The day after Congress passed the new healthcare law, an opponent called it "a fiscal Frankenstein." In fact, those are fitting words for Roth individual retirement accounts, or IRAs. Roths drive up the federal deficit and cause other pain. They're great for holders but grim for America. It's time to retire them.
Retirement accounts were designed by Congress to spur saving by Americans for their golden years. Let's compare a Roth IRA to other accounts, such as traditional IRAs, 401(k)s or 403(b)s.
In the other accounts, contributions are tax deductible and nest-eggs grow tax-free until money is withdrawn. Payouts can begin at age 59 1/2; they must begin after age 70 1/2 and be taken annually thereafter, and they're fully taxable. The accounts strike a two-way bargain: years of tax deferral and deductions, followed by years of taxpaying withdrawals.
Then, in 1997, Congress created the Roth IRA.
In a Roth, taxes are treated the other way around. There's no tax break on contributions. But from that point on, taxes simply vanish. As long as the account is at least 5 years old, there is no tax on any withdrawals made after age 59 1/2. There's no requirement that you make a minimum withdrawal — after age 70 1/2, or ever.
All of which makes Roths a perfect "fiscal Frankenstein." In return for little more than ordinary upfront taxes, Congress waived untold billions in future Treasury receipts. Then, too, Roths could be a drag on the U.S. economy. Since no withdrawals are required, assets can lie idle indefinitely.
For Roth holders, the accounts become a permanent, federally sanctioned tax shelter. For America, they're a bit like toxic instruments on the nation's books. Worse, Congress has them on steroids, and President Obama wants to up the dosage.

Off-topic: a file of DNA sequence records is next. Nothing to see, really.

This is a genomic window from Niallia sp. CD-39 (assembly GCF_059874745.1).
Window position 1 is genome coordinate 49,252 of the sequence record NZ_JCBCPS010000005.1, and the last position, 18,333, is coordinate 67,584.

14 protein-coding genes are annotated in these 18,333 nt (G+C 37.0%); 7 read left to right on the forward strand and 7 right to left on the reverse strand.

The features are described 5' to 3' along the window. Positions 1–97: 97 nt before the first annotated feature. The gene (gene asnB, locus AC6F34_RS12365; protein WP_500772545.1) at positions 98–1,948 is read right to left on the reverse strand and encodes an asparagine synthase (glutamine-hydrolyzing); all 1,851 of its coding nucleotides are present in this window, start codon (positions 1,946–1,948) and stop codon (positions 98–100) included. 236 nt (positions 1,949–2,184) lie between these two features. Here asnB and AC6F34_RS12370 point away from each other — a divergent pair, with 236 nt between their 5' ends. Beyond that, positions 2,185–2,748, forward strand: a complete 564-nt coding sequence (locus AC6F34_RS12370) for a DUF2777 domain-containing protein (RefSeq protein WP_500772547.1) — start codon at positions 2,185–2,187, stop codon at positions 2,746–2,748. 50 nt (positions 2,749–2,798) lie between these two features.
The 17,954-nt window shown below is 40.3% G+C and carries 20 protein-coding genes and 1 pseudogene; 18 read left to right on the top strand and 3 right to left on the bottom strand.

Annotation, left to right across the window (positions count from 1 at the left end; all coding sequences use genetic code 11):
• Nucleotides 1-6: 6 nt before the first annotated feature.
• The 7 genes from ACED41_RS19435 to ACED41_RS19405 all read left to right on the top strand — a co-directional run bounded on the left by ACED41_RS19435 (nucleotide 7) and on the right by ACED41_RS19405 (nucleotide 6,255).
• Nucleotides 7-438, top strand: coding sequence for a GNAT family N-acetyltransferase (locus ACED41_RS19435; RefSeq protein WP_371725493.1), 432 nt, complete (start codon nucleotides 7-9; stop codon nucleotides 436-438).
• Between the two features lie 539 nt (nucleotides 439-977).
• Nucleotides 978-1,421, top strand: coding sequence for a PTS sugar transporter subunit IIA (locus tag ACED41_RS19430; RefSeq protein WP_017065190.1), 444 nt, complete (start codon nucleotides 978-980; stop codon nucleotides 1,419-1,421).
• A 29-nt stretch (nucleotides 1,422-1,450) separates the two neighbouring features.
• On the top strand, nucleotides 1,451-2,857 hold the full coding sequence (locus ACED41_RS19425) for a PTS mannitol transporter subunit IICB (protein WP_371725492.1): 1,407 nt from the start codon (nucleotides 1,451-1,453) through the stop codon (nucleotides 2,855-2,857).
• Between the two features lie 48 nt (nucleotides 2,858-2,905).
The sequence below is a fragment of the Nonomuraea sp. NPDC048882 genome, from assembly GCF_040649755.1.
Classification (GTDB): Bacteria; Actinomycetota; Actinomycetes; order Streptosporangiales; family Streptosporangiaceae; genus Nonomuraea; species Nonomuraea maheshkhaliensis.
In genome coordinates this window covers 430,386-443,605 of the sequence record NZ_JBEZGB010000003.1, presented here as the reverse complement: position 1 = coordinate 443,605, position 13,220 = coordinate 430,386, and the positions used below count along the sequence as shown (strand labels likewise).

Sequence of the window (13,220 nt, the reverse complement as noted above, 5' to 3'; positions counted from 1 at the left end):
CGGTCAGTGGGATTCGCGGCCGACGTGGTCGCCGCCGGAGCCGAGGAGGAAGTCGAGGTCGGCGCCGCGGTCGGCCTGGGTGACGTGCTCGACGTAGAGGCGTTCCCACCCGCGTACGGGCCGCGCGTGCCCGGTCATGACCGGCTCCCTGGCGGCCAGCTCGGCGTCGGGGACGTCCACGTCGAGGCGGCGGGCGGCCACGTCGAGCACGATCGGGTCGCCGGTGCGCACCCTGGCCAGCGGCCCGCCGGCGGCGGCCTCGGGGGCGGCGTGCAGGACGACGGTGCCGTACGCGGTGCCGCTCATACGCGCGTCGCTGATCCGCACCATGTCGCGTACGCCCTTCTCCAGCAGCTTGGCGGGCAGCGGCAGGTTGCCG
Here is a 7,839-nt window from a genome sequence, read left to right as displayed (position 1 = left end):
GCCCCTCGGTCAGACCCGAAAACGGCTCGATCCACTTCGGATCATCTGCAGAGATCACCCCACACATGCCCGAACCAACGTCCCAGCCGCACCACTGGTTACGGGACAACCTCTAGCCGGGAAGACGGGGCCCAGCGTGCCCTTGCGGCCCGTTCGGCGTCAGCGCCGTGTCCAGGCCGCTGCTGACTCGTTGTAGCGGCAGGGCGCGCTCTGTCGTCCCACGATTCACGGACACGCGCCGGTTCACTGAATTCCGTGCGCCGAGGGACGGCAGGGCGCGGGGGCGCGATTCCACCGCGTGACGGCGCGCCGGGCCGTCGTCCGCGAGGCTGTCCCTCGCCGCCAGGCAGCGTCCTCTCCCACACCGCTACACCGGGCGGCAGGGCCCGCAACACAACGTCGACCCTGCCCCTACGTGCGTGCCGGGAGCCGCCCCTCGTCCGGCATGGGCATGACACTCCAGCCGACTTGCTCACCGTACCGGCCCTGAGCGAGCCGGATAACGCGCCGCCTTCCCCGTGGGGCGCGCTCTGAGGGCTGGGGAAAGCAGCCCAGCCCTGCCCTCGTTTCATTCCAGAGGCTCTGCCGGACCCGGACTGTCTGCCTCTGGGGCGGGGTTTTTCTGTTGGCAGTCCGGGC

The limit on annual Roth contributions has risen from $2,000 to $5,000. Persons over 50 can add another $1,000 to "catch up." That's a $6,000 per-year maximum, $12,000 for a married couple — triple the original limits.
And conversions from a traditional IRA to a Roth IRA ballooned after 2010, when income limits were lifted. Conversions, set up in the 1997 law, are routine paperwork exchanges. Holders of regular IRAs cash out, pay any taxes due and convert the proceeds to Roths.
Originally, only those with adjusted gross incomes of less than $100,000 were eligible. But Congress removed the $100,000 limit for Roth converters.
In an article titled "The Rise of the Super-Rich," financial journalist Teresa Tritch condemned the change: "Under previous law, Roths had been off-limits to wealthy Americans, precisely because the government did not want to help people amass big estates under the guise of saving for retirement. That sound principle has now been turned on its head."
The rich rushed through the Roth open door. Fidelity Investments handled 22,000 conversions in January 2010, roughly quadruple the year-earlier level. The Vanguard Group had close to 30,000 Roth conversions in the same month (nearly 70% of its total for all of 2009), and conversions through May were five times greater than the year earlier. A December surge capped Fidelity's fourfold increase, lifting its 2010 conversion total to about 220,000 accounts.
Financial analysts endlessly debate Roth conversions. Many see them as a slam dunk. But naysayers point to red flags, starting with the hefty tax bite.
Roths could also multiply in an instant. A provision making Roth IRAs the default retirement plan for employees at certain companies is in the president's 2012 budget. The president, says Howard Gleckman, is being seduced by "the siren song of the Roth."
Gleckman is the editor of TaxVox, a blog published by the nonpartisan Tax Policy Center in Washington. Here's Gleckman on Roths for the rich: "In the long run, turning billions of dollars from tax-deferred to tax-free savings will be a huge loser for Treasury. My colleagues at Tax Policy Center figure that, through mid-century, allowing unlimited Roth conversions will reduce federal revenues by $100 billion."
Whatever the answer for individuals, there's little doubt that Roths are wrong for America. They're Frankensteins, fated to wreak havoc. It's time to retire Roth IRAs.
Gerald E. Scorse writes about taxes.